While zero returns release upstream channel participants from dealing with the physical portion of reverse logistics management, it does not reduce much of the physical burden placed on downstream channel participants.

In a typical zero returns program, a supplier tells its customers that no product will be accepted for return, once ordered. Instead, the supplier will give the customer a discount off the invoiced amount. Depending on the supplier, the retailer either destroys the product or disposes of it in some other manner. In another model being utilized in the computer industry, the retailer returns all products to a central point on open return material authorization (RMA). Usable product is paid for and shipped to a third party for refurbishment and disposition. Ineligible or unusable product is disposed of based on a predefined set of rules. In this model, the goal for the retailer is to enlist as many manufacturers as possible to participate, to enable centralized receiving, auditing, and payment processing. From the computer manufacturer's point of view, all product from the channel is returned to the refurbishing third party. The product is audited by an independent entity to determine its usability and the retailer's credit entitlement. All aspects of the RMA process and the disposition of the returned product are handled by the third party.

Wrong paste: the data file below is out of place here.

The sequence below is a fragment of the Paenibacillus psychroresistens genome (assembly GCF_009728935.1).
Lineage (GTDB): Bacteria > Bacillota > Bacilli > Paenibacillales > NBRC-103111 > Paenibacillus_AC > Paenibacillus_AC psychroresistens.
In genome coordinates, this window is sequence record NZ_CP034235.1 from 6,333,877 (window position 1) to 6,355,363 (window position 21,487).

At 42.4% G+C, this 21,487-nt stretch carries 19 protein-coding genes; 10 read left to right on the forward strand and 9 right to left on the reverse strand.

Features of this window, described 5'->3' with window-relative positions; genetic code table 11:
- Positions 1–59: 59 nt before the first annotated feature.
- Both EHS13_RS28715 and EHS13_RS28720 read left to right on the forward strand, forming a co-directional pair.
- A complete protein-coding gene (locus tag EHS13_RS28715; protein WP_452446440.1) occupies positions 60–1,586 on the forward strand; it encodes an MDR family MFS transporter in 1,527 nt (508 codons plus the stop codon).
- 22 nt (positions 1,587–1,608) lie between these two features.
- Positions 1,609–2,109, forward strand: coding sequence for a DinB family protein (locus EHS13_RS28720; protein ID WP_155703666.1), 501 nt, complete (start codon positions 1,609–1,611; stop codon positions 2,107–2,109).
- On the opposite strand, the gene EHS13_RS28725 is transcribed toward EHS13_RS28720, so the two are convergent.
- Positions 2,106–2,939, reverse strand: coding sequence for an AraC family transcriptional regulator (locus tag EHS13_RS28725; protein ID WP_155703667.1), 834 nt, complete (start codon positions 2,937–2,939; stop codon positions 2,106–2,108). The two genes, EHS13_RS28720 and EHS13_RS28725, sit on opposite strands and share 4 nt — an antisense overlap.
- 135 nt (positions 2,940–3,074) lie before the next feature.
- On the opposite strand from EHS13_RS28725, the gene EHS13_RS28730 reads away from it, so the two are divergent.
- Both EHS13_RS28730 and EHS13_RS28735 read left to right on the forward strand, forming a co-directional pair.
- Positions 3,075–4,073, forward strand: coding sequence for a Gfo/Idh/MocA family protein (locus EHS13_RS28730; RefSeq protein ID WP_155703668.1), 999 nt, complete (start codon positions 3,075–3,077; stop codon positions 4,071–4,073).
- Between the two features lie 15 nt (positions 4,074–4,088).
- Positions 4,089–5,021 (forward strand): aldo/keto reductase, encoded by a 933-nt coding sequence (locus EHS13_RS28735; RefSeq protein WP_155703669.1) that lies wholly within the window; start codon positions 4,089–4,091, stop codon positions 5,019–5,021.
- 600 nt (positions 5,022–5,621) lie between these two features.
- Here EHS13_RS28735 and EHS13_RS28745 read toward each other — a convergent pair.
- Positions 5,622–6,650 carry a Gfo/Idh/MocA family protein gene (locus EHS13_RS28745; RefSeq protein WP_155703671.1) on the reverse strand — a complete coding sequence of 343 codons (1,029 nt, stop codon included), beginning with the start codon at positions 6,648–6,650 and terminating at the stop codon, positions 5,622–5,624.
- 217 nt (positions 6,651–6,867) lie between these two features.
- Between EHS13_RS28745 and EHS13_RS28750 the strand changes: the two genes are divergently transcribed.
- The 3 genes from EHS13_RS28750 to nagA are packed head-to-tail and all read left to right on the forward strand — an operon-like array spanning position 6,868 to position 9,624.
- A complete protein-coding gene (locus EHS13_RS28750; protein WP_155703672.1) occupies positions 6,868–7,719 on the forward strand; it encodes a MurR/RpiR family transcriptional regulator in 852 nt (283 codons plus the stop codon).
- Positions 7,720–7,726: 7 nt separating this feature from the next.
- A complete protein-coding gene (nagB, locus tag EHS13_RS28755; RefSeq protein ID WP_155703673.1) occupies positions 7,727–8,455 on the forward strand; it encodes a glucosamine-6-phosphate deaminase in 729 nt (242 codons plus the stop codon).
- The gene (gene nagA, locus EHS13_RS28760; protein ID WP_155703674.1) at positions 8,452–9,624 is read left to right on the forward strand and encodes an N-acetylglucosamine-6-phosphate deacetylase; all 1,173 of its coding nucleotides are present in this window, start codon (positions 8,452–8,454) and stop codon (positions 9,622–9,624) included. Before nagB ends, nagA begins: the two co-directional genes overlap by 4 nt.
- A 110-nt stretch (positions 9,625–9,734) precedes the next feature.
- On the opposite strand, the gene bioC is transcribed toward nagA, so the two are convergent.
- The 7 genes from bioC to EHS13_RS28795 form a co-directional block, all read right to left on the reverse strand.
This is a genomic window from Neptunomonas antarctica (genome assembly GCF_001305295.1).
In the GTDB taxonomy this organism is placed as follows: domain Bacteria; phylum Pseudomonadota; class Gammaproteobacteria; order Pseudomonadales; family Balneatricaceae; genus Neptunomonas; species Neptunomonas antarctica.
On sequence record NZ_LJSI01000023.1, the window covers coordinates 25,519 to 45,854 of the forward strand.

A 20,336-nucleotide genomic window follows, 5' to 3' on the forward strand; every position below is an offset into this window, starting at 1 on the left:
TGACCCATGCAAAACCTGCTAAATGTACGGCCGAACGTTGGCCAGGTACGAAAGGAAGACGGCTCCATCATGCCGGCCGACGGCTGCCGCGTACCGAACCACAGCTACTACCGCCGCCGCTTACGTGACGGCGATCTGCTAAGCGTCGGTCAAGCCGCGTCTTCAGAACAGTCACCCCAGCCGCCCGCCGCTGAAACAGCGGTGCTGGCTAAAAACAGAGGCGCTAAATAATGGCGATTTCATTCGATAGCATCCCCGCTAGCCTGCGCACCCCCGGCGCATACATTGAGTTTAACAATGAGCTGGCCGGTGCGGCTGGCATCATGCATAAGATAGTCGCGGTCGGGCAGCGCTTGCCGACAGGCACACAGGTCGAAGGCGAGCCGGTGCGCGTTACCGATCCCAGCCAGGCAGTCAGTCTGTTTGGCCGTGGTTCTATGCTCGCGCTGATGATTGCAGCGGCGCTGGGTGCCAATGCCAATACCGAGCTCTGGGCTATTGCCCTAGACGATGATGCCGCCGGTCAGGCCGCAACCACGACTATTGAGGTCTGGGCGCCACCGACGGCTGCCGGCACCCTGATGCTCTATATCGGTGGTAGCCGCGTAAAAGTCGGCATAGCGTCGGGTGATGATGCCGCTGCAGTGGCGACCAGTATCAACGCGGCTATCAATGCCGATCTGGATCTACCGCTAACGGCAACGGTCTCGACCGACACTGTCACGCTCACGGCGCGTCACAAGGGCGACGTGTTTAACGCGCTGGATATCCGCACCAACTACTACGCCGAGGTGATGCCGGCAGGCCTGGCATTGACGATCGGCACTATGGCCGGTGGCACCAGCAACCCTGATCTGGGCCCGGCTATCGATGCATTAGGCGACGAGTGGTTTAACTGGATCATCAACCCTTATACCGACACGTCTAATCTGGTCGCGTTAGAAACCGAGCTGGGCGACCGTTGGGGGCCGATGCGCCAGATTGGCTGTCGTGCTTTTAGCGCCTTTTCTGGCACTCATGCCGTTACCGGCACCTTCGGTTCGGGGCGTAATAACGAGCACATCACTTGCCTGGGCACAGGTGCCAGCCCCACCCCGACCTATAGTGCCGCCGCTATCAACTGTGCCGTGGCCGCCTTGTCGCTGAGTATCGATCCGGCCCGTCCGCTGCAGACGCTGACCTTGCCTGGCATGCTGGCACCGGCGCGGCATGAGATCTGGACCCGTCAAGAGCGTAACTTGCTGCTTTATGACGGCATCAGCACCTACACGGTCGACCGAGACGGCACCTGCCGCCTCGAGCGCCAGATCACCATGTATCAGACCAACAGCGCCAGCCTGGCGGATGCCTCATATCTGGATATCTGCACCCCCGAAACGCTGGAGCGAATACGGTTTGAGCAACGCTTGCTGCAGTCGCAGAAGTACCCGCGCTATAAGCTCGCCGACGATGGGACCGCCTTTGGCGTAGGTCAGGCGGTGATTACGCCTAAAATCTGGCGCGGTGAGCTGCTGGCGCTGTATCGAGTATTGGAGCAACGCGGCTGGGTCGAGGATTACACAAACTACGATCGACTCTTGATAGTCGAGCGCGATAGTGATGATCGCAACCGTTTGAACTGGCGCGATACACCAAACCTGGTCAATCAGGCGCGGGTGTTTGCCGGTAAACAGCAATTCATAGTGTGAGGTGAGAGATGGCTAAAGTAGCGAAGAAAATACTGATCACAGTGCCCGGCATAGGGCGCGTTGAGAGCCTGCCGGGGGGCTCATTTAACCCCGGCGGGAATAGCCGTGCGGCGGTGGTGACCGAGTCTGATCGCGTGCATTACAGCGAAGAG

Remanufacture and Refurbishment